Considering that there is a growing tendency towards homogenisation in all areas of society

Considering that religious traditions are instruments to practice spirituality in daily life

Therefore, by the present Covenant, the participating ethnic religions and traditions, through the undersigned Representatives, urge

from the Governments,


1. We ask that the Governments would acknowledge that ethnic religions and traditions – even when practiced by religious associations that are perceived as so-called ‘new religious movements’ – are continuations of the ancient religious heritages and traditions of the forebears and that these ethnic religions and traditions are all particular expressions of the same fundamental values.

2. Because ethnic religions and traditions believe that the world process is divine in nature, we urge that the Governments acknowledges that for followers of ethnic and traditional religions, the world has a spiritual and enchanted dimension and spiritual values, apart from the purely material.

3. Because ethnic religions and traditions believe that religion is a pluriform phenomenon, we ask that the state reflect religious plurality in all possible diversity and that it encourage respect for all the various religions that are connected to the land, the people, the culture and the history of the state.

4. Since diversity safeguards the richness of our planet, and since spiritual diversity guarantees the richness of our minds, we urge the authorities to explicitly encourage the freedom of religion but also to strongly condemn those forms of proselytism that attempt to convert vulnerable peoples under false pretenses – such as promises to improve the social status or the economic situation of new converts – or by methods which are disrespectful to their intrinsic dignity.

5. Because ethnic religions and traditions believe that growing global uniformity is suppressing minority identities, we urge the Governments to safeguard the diversity and richness of ethnic, cultural and religious traditions and to protect and support the existence of all local and traditional religious communities by means of appropriate legislation.

6. Since love for ethnic heritage is often confused with racism and xenophobia, we ask that the Governments encourage understanding of the fundamental difference between political organizations and movements, on the one hand, and the religious communities whose open-mindedness, values and principles are based on local cultures and traditions, on the other.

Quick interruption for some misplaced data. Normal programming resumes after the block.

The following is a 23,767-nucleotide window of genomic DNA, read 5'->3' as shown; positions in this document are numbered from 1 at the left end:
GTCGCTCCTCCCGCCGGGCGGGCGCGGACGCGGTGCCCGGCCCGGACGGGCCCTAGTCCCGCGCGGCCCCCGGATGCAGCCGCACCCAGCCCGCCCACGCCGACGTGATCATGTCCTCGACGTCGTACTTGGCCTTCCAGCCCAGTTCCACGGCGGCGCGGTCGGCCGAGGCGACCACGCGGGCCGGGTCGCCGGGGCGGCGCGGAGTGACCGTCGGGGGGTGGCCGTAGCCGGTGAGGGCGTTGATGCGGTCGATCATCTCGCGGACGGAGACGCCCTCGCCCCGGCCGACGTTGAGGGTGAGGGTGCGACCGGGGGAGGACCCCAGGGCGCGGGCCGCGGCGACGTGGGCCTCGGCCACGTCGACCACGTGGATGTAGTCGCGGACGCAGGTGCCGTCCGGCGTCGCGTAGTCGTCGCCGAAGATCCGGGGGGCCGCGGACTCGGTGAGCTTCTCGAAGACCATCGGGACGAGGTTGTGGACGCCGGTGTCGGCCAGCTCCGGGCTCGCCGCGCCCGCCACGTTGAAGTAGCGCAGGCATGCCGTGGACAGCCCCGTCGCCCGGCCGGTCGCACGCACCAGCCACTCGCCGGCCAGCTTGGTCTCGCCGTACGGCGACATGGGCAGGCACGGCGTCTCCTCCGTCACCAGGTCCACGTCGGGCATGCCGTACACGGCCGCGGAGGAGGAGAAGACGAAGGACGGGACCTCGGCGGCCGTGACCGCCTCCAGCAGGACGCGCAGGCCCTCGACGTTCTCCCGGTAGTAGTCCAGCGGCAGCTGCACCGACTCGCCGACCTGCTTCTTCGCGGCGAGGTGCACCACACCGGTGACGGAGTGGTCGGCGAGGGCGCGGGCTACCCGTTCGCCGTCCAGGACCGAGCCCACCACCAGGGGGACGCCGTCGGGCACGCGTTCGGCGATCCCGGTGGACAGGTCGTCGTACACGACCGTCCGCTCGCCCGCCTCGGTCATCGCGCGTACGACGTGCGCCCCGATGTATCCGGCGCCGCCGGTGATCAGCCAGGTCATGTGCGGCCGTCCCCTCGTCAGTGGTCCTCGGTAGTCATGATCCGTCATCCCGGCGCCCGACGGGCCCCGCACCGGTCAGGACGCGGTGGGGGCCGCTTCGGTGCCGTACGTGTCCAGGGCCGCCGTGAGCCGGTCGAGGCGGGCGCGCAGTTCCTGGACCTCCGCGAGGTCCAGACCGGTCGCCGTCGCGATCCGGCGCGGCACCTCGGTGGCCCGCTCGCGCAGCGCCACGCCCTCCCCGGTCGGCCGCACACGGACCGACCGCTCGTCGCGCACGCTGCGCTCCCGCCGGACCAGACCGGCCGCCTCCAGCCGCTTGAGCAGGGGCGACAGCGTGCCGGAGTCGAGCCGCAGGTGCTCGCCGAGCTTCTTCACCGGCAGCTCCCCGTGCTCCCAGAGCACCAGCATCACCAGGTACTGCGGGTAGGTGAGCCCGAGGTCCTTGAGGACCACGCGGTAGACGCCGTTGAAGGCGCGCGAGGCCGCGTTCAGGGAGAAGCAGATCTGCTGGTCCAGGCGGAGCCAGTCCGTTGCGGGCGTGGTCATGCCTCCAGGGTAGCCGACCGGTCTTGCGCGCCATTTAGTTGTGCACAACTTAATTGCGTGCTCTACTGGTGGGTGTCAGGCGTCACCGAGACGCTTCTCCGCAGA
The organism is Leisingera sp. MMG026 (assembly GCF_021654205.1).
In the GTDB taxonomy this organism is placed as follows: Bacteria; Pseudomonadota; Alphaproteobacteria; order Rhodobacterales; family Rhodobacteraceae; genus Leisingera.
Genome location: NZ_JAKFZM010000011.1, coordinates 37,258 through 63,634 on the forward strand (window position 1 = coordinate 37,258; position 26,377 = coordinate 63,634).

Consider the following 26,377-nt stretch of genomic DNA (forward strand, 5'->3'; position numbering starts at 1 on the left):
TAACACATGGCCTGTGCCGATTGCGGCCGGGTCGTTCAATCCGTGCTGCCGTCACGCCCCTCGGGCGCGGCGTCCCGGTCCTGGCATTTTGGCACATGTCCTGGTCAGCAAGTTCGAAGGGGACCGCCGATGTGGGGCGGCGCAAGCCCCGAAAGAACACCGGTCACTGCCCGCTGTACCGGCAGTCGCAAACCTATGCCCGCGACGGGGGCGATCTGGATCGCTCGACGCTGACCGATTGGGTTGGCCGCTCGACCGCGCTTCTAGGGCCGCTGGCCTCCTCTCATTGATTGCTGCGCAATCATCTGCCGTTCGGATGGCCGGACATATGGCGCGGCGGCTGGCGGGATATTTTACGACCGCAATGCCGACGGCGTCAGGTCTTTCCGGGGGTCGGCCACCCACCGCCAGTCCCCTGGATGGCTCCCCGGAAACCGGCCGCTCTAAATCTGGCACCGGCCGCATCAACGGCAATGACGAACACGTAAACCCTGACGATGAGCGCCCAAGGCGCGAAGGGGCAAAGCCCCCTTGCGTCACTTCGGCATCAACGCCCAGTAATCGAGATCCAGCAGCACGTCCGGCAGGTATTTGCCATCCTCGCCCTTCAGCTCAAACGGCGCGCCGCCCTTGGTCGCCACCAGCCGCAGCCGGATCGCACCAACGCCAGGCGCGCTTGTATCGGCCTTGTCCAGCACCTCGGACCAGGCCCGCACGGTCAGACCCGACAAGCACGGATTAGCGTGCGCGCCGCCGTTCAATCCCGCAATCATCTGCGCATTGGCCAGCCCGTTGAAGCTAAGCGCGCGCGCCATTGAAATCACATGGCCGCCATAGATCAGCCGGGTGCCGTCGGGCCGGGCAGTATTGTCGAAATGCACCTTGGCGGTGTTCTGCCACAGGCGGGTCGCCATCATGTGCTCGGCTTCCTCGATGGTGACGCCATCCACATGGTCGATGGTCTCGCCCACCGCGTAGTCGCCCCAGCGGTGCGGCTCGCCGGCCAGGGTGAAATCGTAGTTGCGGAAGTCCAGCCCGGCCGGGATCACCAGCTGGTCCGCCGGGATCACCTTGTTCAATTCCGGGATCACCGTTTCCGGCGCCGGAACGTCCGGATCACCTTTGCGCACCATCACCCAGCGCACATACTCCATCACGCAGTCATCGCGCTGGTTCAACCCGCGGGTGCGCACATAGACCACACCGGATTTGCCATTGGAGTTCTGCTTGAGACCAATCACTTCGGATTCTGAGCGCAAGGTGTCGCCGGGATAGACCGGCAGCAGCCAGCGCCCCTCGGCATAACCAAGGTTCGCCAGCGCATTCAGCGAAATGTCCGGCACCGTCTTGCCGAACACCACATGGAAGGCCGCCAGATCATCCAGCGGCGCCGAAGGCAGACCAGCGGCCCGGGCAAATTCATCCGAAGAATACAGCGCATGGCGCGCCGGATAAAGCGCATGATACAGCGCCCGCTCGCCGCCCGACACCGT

7. We urge the Governments to preserve and protect, through appropriate legislation, all sacred sites, not only those that are being threatened. In addition, the ethnic religions and traditions ask the permission to perform their rites on all sites which they hold to be sacred or regard as of particular importance to their ethnic, cultural and/or religious heritage. By no means should the need for protective measures be used by the Governments as an excuse to deny the right of religious communities access to perform rites at these sites.

8. Because ethnic religions and traditions believe that the growing flow of information may cause an identity crisis within traditional communities, we urge the Governments to promote educational programmes that enable ethnic religions, traditions and cultures to integrate new information into traditional frames of thinking.

9. Because we believe that all religious traditions may function as different but equally valid spiritual paths, we ask the Governments to create and guarantee the conditions necessary for all religions to coexist within the state in an atmosphere of tolerance, harmony and mutual cooperation.